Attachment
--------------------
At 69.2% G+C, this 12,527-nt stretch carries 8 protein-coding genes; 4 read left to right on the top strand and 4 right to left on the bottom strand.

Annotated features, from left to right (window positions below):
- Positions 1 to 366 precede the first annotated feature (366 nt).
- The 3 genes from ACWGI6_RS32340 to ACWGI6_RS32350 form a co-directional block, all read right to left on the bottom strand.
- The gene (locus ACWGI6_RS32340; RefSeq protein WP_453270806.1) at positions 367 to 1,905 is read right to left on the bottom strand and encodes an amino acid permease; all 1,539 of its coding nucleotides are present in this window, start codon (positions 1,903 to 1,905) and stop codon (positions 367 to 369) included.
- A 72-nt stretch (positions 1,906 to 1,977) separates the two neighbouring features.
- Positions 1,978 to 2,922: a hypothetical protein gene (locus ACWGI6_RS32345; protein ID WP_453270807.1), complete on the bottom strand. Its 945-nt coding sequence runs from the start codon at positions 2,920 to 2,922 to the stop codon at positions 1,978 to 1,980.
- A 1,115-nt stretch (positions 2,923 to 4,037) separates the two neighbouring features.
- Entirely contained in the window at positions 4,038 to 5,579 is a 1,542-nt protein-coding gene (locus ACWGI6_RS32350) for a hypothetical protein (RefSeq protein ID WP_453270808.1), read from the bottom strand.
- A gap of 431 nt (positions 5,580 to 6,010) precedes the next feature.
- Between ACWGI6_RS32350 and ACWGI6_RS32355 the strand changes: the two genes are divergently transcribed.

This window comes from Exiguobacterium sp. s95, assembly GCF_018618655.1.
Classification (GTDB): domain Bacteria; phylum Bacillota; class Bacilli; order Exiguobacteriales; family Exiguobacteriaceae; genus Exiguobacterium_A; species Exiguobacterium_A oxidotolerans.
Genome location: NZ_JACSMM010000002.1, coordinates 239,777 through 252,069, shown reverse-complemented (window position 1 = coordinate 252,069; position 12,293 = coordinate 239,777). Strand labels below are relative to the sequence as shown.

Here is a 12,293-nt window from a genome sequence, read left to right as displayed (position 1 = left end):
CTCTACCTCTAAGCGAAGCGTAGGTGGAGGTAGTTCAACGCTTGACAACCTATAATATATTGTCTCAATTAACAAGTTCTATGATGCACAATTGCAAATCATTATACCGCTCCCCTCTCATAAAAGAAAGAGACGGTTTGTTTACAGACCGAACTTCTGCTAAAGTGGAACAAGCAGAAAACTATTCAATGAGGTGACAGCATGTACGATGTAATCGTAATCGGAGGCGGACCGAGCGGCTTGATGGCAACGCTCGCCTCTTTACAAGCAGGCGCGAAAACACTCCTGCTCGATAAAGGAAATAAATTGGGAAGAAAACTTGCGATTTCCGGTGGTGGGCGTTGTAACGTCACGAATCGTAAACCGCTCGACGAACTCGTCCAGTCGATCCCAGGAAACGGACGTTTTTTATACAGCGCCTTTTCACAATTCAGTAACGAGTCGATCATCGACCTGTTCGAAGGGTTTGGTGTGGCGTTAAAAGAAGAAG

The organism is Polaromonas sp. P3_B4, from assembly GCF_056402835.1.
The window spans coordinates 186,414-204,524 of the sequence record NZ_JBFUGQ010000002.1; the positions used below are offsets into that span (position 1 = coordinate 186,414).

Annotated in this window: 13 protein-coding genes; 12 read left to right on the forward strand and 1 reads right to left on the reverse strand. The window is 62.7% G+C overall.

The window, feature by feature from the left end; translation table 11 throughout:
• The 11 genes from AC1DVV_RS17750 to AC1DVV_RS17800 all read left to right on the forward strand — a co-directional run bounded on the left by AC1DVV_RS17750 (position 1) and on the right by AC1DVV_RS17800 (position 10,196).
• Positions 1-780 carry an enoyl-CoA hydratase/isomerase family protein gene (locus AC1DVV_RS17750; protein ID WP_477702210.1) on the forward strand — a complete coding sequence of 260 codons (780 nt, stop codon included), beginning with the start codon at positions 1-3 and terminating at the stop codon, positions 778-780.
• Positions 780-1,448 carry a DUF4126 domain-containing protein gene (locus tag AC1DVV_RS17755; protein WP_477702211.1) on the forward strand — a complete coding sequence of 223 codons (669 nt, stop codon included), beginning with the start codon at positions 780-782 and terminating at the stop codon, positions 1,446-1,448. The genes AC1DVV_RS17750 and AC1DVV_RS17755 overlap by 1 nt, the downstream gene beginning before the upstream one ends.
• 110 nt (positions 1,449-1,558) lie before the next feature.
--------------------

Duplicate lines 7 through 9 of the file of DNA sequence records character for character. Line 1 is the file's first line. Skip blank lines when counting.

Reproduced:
- Positions 1,978 to 2,922: a hypothetical protein gene (locus ACWGI6_RS32345; protein ID WP_453270807.1), complete on the bottom strand. Its 945-nt coding sequence runs from the start codon at positions 2,920 to 2,922 to the stop codon at positions 1,978 to 1,980.
- A 1,115-nt stretch (positions 2,923 to 4,037) separates the two neighbouring features.
- Entirely contained in the window at positions 4,038 to 5,579 is a 1,542-nt protein-coding gene (locus ACWGI6_RS32350) for a hypothetical protein (RefSeq protein ID WP_453270808.1), read from the bottom strand.